Which explains why Faust launched the GoFundMe campaign. It’s the first time the church has used such a platform to raise capital for the Hamline Dining Hall. Its only other major fundraising effort was when the Hall had to move locations at the State Fair, and the money came solely from church members.

“We just wanted to open it up to folks and see if we could connect with the broader Minnesota community,” says Faust. He believes tapping into fair fans is the right move, based both on the history of Hamline Dining Hall and what it may mean to them.

“We wouldn’t still be around if the people who go to the fair… didn’t appreciate our place,” he says. “The dining hall is a quintessentially Minnesota State Fair thing. I would say [it] is part of what makes the fair the fair.”

On the Hamline Church Dining Hall’s GoFundMe page, Phyllis Kerr said it’s the first place her and companions go when they get to the fair. Others praised the warm meals Hamline Dining Hall offers or reflected fondly on having worked at the hall. Sara Donaldson expressed admiration for Hamline being such a long-running tradition.

The Hamline Church Dining Hall is run entirely by volunteers. (Photo provided by Hamline Church Dining Hall)

So far, though, the Hall’s campaign has raised just over $1,000 toward its $25,000 goal since launching in early August.

Faust says that although the campaign hasn’t entirely taken off yet, they’re happy with the comments and the gifts they’ve received so far—which include contributions outside of GoFundMe, like a $1,000 check mailed directly to the church and a $500 check a fair guest wrote on the spot. He’s pleased with the pace, too, noting it hasn’t been that long and that they’re raising money every week. GoFundMe also doesn’t force an end date to the campaigns it hosts, so Faust is hopeful.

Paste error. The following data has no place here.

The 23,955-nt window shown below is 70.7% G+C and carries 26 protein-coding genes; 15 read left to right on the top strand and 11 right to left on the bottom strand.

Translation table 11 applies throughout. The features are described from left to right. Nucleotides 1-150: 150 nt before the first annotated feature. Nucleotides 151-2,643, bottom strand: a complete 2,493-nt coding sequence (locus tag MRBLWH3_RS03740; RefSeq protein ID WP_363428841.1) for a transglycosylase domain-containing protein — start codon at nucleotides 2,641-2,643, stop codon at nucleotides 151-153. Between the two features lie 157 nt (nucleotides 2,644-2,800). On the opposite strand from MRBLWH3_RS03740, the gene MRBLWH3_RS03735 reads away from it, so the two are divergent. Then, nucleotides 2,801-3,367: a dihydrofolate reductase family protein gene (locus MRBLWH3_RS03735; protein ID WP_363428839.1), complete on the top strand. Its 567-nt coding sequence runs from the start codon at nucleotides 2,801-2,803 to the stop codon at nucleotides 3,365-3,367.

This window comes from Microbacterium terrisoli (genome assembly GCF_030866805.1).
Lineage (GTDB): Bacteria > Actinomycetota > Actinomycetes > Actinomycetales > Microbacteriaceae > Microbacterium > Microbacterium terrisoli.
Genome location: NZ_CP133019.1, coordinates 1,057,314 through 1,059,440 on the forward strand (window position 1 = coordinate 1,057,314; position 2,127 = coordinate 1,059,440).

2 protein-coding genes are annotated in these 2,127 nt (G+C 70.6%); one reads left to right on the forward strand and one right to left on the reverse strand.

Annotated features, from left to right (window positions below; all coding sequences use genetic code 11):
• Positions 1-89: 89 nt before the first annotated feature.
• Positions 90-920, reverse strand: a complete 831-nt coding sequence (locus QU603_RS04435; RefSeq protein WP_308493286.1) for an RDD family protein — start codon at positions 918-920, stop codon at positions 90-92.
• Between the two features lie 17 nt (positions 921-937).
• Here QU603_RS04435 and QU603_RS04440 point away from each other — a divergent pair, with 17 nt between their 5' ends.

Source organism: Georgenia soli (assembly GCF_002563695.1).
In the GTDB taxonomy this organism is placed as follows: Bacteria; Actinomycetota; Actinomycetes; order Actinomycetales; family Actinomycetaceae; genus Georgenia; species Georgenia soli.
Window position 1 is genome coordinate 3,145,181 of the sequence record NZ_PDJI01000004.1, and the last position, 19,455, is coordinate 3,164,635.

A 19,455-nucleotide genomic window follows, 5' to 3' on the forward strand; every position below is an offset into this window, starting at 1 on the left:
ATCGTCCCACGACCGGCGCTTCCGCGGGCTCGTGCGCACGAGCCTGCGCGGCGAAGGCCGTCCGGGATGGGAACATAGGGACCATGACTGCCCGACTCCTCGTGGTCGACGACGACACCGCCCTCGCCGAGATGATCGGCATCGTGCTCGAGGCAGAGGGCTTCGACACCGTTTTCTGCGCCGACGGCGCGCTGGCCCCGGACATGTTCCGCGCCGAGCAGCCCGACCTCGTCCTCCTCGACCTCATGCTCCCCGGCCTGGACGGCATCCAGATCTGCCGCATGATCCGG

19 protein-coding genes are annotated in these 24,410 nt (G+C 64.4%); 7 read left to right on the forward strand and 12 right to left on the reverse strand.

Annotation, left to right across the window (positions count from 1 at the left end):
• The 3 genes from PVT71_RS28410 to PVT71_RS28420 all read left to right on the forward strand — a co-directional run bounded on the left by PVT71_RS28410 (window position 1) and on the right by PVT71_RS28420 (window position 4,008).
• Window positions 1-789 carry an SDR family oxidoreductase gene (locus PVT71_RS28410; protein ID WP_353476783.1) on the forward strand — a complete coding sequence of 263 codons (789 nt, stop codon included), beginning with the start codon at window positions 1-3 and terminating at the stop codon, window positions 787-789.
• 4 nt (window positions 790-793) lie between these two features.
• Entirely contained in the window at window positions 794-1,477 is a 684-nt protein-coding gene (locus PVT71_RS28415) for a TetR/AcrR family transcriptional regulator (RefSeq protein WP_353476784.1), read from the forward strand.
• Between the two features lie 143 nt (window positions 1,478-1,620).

What happens if the money isn’t raised?

No matter the outcome, Hamline Dining Hall isn’t in a life-or-death situation, says Faust. Other options he and the church may pursue include taking out a loan, or re-assessing cash may be available in their reserves.

“At some point in time, you may say, ‘hey is there a tipping point of there being so many things we have to fix that it’s not worth it for us to keep doing it?” says Faust. “But we’re nowhere close to that.”

There are certainly other challenges the Hall faces going forward, notes Faust, including maintaining a sufficient volunteer base as core church volunteers age, as well as keeping pace with the fair as it grows. This year’s fair was the biggest ever, drawing more than 2 million visitors.

But again, Faust is confident that enough people appreciate what the Hamline Dining Hall is about, from its atmosphere, to the community, to the family-friendly food.

“This is not a woe is us tale. We’re very proud of the fact that we’ve done everything that we’ve done the way we have,” says Faust. “There’s a different purpose to what we do. It’s not just about gorging yourself… it’s about knowing that when you go to this place that’s been around forever, you’re helping others, too.”